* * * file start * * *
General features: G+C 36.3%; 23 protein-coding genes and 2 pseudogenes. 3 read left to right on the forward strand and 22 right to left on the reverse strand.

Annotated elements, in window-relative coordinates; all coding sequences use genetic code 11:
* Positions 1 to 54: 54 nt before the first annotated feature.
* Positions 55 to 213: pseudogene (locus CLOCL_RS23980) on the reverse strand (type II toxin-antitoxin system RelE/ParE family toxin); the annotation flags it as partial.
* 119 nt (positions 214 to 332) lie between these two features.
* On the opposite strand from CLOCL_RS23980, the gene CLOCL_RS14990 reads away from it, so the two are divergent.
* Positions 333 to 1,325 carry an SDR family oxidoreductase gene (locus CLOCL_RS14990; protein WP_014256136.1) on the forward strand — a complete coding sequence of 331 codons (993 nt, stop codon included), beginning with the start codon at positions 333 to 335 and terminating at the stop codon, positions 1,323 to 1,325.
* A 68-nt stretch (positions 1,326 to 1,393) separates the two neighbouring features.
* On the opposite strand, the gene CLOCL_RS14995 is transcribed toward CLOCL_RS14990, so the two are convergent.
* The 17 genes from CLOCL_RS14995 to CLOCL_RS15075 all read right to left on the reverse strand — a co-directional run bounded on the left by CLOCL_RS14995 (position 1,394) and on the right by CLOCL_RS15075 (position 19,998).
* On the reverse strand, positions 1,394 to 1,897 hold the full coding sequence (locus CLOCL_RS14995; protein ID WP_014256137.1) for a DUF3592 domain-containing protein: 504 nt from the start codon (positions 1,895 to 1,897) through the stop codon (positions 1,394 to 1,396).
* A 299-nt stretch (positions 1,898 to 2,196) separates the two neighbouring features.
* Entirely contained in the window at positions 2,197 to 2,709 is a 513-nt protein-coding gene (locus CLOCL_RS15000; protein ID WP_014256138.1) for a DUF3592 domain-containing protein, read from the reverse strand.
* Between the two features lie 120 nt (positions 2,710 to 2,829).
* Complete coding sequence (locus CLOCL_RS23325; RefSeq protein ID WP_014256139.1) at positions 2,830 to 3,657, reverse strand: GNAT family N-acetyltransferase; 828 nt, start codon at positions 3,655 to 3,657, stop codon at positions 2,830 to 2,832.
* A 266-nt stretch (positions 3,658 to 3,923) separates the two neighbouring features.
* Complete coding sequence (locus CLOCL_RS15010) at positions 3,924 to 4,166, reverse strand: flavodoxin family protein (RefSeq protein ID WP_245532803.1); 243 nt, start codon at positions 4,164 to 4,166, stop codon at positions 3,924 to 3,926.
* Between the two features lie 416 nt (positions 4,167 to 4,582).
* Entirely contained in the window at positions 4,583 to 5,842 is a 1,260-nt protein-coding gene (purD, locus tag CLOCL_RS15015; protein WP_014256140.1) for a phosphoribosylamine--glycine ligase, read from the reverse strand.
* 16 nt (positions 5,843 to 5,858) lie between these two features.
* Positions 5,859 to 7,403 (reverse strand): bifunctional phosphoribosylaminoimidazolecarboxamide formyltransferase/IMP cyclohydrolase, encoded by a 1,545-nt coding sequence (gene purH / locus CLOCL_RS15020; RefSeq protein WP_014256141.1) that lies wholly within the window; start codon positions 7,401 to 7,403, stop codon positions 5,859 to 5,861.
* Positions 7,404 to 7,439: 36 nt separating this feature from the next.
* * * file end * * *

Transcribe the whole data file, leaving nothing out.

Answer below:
General features: G+C 36.3%; 23 protein-coding genes and 2 pseudogenes. 3 read left to right on the forward strand and 22 right to left on the reverse strand.

Annotated elements, in window-relative coordinates; all coding sequences use genetic code 11:
* Positions 1 to 54: 54 nt before the first annotated feature.
* Positions 55 to 213: pseudogene (locus CLOCL_RS23980) on the reverse strand (type II toxin-antitoxin system RelE/ParE family toxin); the annotation flags it as partial.
* 119 nt (positions 214 to 332) lie between these two features.
* On the opposite strand from CLOCL_RS23980, the gene CLOCL_RS14990 reads away from it, so the two are divergent.
* Positions 333 to 1,325 carry an SDR family oxidoreductase gene (locus CLOCL_RS14990; protein WP_014256136.1) on the forward strand — a complete coding sequence of 331 codons (993 nt, stop codon included), beginning with the start codon at positions 333 to 335 and terminating at the stop codon, positions 1,323 to 1,325.
* A 68-nt stretch (positions 1,326 to 1,393) separates the two neighbouring features.
* On the opposite strand, the gene CLOCL_RS14995 is transcribed toward CLOCL_RS14990, so the two are convergent.
* The 17 genes from CLOCL_RS14995 to CLOCL_RS15075 all read right to left on the reverse strand — a co-directional run bounded on the left by CLOCL_RS14995 (position 1,394) and on the right by CLOCL_RS15075 (position 19,998).
* On the reverse strand, positions 1,394 to 1,897 hold the full coding sequence (locus CLOCL_RS14995; protein ID WP_014256137.1) for a DUF3592 domain-containing protein: 504 nt from the start codon (positions 1,895 to 1,897) through the stop codon (positions 1,394 to 1,396).
* A 299-nt stretch (positions 1,898 to 2,196) separates the two neighbouring features.
* Entirely contained in the window at positions 2,197 to 2,709 is a 513-nt protein-coding gene (locus CLOCL_RS15000; protein ID WP_014256138.1) for a DUF3592 domain-containing protein, read from the reverse strand.
* Between the two features lie 120 nt (positions 2,710 to 2,829).
* Complete coding sequence (locus CLOCL_RS23325; RefSeq protein ID WP_014256139.1) at positions 2,830 to 3,657, reverse strand: GNAT family N-acetyltransferase; 828 nt, start codon at positions 3,655 to 3,657, stop codon at positions 2,830 to 2,832.
* A 266-nt stretch (positions 3,658 to 3,923) separates the two neighbouring features.
* Complete coding sequence (locus CLOCL_RS15010) at positions 3,924 to 4,166, reverse strand: flavodoxin family protein (RefSeq protein ID WP_245532803.1); 243 nt, start codon at positions 4,164 to 4,166, stop codon at positions 3,924 to 3,926.
* Between the two features lie 416 nt (positions 4,167 to 4,582).
* Entirely contained in the window at positions 4,583 to 5,842 is a 1,260-nt protein-coding gene (purD, locus tag CLOCL_RS15015; protein WP_014256140.1) for a phosphoribosylamine--glycine ligase, read from the reverse strand.
* 16 nt (positions 5,843 to 5,858) lie between these two features.
* Positions 5,859 to 7,403 (reverse strand): bifunctional phosphoribosylaminoimidazolecarboxamide formyltransferase/IMP cyclohydrolase, encoded by a 1,545-nt coding sequence (gene purH / locus CLOCL_RS15020; RefSeq protein WP_014256141.1) that lies wholly within the window; start codon positions 7,401 to 7,403, stop codon positions 5,859 to 5,861.
* Positions 7,404 to 7,439: 36 nt separating this feature from the next.